“And now I would like to pass the word to Adam.” Or rather not. The usual switching lines between the presenting teammates tend to follow a boring scheme. Even though this part of the presentation could be improved as well! For a more interesting approach we need to go on an adventure to the world of role playing games.
In the case of two-person presentations, one of the members can play the scientist while the other one plays the manager. In this setting the roles are easily distinguishable: the scientist talks about the academic topics while the manager mentions their implications and corporate applicability. The scientist-manager role play can be utilized perfectly in a university setting during class presentations.
For case study presentations there are usually more than two people presenting so they require a different solution. Applied with flair, the traditional division of roles based on functions can work perfectly. Here the teammates represent the different functions of a company: finance, strategy, marketing, etc. A popular twist is to play the members of a consulting team, in this case every “consultant” takes the role of an expert in the certain functional areas.
Of course, role play can be taken even further as long as it fits the environment. During a class presentation we can introduce a company by simulating an Assessment Day. The members of the “presenting” team were Julia, Margherita, Natalie and I but we hardly talked five minutes of the 20-minute “presentation”.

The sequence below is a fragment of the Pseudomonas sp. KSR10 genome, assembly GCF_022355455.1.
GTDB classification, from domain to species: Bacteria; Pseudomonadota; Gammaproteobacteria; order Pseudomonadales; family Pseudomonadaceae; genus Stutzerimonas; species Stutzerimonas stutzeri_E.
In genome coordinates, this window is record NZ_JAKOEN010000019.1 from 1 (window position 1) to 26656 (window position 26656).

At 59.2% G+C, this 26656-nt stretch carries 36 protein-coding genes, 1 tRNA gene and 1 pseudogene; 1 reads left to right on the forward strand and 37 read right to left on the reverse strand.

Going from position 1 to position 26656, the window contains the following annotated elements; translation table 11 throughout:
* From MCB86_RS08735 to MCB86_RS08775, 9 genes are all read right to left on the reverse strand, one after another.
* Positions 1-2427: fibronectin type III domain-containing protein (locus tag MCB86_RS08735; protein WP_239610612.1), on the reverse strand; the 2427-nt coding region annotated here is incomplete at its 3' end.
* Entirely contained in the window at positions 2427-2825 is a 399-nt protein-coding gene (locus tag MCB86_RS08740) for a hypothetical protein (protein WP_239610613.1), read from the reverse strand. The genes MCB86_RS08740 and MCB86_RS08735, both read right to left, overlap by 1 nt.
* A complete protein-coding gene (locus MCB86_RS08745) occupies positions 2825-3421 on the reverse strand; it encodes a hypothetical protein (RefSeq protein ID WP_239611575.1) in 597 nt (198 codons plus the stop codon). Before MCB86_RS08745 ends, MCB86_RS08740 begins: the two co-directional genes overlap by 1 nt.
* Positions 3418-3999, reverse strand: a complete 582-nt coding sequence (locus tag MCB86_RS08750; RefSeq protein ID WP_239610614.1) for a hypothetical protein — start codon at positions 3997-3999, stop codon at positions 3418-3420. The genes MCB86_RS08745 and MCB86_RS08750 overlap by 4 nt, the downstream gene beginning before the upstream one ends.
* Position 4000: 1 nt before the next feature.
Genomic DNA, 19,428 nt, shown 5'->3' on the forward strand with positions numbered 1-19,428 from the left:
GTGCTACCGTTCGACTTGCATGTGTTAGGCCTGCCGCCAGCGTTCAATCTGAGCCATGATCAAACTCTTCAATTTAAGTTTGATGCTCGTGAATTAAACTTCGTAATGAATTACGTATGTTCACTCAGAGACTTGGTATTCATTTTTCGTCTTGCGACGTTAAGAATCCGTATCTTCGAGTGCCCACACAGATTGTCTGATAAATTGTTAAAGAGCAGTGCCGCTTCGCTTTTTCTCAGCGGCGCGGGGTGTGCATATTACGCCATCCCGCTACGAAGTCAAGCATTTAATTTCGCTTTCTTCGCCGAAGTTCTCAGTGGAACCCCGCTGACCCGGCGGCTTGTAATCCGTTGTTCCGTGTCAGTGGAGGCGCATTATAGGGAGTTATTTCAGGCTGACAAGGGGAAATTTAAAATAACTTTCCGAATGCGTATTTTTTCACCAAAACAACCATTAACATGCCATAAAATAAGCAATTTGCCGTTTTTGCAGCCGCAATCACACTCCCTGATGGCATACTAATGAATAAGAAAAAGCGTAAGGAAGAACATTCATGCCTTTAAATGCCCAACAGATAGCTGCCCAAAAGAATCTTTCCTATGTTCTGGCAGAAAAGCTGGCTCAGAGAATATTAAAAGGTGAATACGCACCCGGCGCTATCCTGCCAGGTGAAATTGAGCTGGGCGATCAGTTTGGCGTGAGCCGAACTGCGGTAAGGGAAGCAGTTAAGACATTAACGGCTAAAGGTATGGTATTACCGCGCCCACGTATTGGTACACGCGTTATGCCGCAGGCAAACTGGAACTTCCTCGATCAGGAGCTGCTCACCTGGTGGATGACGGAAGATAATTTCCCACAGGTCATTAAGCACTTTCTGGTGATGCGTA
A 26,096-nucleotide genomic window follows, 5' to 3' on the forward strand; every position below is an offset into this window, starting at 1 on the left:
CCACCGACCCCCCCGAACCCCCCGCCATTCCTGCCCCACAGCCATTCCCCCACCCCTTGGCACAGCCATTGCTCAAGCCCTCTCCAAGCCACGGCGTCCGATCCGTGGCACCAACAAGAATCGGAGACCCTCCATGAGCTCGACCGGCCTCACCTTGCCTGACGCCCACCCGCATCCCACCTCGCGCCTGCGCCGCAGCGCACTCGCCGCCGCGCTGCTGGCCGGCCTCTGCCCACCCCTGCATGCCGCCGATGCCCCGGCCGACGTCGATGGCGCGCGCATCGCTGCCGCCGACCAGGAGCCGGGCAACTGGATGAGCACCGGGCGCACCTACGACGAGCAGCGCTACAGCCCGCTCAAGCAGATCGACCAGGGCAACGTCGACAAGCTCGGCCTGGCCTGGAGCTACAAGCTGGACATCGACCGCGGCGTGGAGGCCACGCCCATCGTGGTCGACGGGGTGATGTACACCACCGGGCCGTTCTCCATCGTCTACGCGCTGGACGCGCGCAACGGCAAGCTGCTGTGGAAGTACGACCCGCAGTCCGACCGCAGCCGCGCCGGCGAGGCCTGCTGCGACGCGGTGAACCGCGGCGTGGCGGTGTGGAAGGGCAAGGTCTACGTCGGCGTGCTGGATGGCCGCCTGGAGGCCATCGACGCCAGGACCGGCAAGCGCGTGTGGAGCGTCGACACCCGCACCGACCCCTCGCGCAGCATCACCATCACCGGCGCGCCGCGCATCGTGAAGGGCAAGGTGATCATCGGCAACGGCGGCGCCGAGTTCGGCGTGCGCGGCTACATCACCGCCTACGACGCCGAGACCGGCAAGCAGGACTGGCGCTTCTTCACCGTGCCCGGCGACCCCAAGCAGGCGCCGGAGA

According to the line-up the Assessment Day began with the speech of the CEO – played by me – who then gave the word to the manager (Julia) who was responsible for conducting the day. This manager then introduced the playful exercise that the participants (who basically played the potential future employees of the firm) had to solve in the following ten minutes. The participants started solving the task in two teams: they were facilitated by Margherita and Natalie. According to the roles they were the external experts of the topic and by that at the end of the presentation they evaluated the group dynamics of the two teams. All in all, instead of a usual 20-minute presentation, the participants took part in a role playing game which they enjoyed at least as much as an ordinary presentation and they could also experience personally the working culture of the analyzed company Semco.
As the example shows, let’s dare to be creative! With the role playing approach, the presentation can be a lot more dynamic and lifelike. As a conclusion, the point is not to let the attention of the audience slip away when switching presenters.